A Family Investment Company (FIC) is a private company incorporated in England & Wales whose shareholders are members of the same family (or could be family trusts).
Like any other UK company, a FIC is a company governed by the Companies Act 2006 and is incorporated at Companies House with the usual procedures.
A FIC operates in the same way as any UK limited company and therefore there is no magic to the form of the vehicle. However, a FIC can have tailor-made characteristics which make it suitable as a vehicle to hold and control significant family wealth (like other comparable structures such as trusts and foundations). FICs can have different classes of share, with different voting and economic rights in terms of the distribution of the profits of the FIC or assets on a winding-up. FICs can be funded using cash (or other assets) through share subscription or using debt (commonly – interest free loans) or a combination of equity and debt.
When incorporating FICs for clients, it is important to keep in mind that FICs can be structured to promote asset protection benefits and cater for the wishes and requirements of the family. This can be achieved through numerous means including bespoke Articles of Association and Shareholders' Agreements (the main constitutional documents for the company) and through the amount and nature of shares that each shareholder receives. Specific provisions can be included in the constitutional documents such as restrictions on the issue of shares and transfer of existing shares (for example in the event of divorce or on death). While Articles of Association are public documents available on Companies House, Shareholders' Agreements are not required to be publicly available and so bespoke provisions included in Shareholders' Agreements can remain private.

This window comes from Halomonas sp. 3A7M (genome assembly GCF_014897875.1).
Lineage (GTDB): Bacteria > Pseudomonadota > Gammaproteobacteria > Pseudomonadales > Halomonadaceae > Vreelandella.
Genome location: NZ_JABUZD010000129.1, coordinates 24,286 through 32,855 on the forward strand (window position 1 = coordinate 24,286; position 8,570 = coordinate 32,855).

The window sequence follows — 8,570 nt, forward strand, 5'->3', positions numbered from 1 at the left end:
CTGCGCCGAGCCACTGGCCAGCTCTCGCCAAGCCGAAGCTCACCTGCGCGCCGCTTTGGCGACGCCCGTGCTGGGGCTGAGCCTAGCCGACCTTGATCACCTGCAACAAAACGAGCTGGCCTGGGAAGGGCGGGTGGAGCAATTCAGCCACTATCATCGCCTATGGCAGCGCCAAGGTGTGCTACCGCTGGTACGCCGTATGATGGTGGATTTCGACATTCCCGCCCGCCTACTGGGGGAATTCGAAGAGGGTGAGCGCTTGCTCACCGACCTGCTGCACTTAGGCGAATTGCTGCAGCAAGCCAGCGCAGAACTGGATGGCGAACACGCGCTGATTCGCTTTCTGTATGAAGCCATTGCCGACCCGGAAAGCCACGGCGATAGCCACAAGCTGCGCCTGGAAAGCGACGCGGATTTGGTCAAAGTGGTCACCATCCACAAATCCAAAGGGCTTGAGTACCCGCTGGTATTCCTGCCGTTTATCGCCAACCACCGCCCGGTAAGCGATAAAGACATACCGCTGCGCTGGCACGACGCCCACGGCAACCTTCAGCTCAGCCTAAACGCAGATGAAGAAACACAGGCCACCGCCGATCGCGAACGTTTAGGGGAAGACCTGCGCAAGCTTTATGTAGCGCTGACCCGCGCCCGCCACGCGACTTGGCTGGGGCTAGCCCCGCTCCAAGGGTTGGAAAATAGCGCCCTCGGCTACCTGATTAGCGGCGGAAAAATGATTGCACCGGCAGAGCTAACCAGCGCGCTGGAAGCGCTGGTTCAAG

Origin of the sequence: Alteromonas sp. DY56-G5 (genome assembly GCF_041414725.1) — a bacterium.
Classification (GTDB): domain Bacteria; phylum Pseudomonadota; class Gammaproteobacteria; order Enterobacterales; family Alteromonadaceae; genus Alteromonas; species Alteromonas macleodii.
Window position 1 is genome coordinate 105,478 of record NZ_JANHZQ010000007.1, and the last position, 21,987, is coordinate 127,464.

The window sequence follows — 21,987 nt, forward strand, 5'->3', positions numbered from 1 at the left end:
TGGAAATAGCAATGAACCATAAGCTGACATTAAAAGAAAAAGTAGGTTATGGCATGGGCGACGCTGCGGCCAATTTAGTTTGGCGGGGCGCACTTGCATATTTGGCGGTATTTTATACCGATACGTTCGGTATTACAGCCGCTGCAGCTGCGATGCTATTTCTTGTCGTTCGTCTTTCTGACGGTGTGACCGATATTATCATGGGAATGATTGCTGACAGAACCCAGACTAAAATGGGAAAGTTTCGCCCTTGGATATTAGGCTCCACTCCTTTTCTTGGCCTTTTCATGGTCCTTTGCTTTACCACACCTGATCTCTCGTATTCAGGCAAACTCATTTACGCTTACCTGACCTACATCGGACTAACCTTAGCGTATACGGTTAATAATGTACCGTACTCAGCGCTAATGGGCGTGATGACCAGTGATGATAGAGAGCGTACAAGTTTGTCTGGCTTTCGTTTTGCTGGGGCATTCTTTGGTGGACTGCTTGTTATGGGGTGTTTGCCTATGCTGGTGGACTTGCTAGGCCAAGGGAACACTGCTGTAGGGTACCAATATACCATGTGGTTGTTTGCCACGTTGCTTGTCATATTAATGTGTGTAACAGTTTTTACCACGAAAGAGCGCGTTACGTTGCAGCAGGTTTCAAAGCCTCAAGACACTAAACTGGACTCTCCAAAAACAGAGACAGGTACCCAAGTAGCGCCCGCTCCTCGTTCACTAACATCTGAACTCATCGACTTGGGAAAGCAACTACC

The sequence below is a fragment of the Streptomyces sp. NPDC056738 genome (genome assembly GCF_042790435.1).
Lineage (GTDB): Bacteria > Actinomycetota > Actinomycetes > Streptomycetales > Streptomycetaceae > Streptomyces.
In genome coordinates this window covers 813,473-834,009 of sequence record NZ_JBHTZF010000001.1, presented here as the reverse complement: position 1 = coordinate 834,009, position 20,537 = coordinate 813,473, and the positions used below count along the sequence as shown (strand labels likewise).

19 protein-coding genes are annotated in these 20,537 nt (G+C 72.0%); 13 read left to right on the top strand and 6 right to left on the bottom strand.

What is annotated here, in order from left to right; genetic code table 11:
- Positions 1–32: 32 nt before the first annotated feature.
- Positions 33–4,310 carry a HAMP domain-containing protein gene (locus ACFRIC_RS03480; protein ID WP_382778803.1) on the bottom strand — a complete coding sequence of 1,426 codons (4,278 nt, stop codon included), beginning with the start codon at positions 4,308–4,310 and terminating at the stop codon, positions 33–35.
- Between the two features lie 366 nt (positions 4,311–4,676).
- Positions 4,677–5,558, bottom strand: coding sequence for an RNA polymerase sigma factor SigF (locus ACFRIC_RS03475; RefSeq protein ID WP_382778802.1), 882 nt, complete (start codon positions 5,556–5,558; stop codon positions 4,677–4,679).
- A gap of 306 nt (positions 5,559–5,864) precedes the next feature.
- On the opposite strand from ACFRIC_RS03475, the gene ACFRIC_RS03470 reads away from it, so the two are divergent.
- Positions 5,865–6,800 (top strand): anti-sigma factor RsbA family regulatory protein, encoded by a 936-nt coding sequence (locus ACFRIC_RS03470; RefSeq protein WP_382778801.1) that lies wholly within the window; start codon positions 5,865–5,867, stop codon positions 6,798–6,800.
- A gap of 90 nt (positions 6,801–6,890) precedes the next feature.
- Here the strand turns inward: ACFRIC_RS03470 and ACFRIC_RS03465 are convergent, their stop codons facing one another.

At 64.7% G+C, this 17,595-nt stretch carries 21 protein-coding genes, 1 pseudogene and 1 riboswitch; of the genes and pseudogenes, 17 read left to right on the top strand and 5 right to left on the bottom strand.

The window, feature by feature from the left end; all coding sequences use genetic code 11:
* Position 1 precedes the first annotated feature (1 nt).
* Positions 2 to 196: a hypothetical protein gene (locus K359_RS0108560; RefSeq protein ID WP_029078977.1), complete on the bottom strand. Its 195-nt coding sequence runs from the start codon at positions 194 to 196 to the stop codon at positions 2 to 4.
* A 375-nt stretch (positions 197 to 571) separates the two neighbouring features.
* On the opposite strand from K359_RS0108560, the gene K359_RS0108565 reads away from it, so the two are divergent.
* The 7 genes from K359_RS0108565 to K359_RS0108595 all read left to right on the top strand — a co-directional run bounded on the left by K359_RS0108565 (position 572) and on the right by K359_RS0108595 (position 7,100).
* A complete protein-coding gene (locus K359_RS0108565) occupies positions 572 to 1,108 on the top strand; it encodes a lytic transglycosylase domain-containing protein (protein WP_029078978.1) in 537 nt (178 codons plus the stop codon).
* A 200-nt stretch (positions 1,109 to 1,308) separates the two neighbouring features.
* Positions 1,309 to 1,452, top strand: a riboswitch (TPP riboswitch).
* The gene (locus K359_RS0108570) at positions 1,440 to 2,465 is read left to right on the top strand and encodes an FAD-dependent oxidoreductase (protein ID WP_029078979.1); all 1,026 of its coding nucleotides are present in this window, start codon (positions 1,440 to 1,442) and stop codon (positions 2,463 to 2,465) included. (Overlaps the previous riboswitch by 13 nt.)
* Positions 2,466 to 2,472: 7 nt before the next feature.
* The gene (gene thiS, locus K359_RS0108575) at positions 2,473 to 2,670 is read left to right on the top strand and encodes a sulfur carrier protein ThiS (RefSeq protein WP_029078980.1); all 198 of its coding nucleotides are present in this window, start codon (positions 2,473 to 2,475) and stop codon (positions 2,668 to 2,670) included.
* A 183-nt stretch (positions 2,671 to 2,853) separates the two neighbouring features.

While each client should receive specialist advice on whether a FIC could be appropriate for them, and consider the associated tax implications, FICs are common vehicles for holding significant family wealth for UK domiciled individuals and have some key advantages compared with holding investments directly. It was well documented that FICs were recently under closer scrutiny by the UK Revenue (HMRC). While that review ended with HMRC concluding that FICs are used primarily to transfer wealth between generations rather than avoid tax, there is of course no guarantee that FICs (or other comparable structures) could not be subject to legislative reform in the future.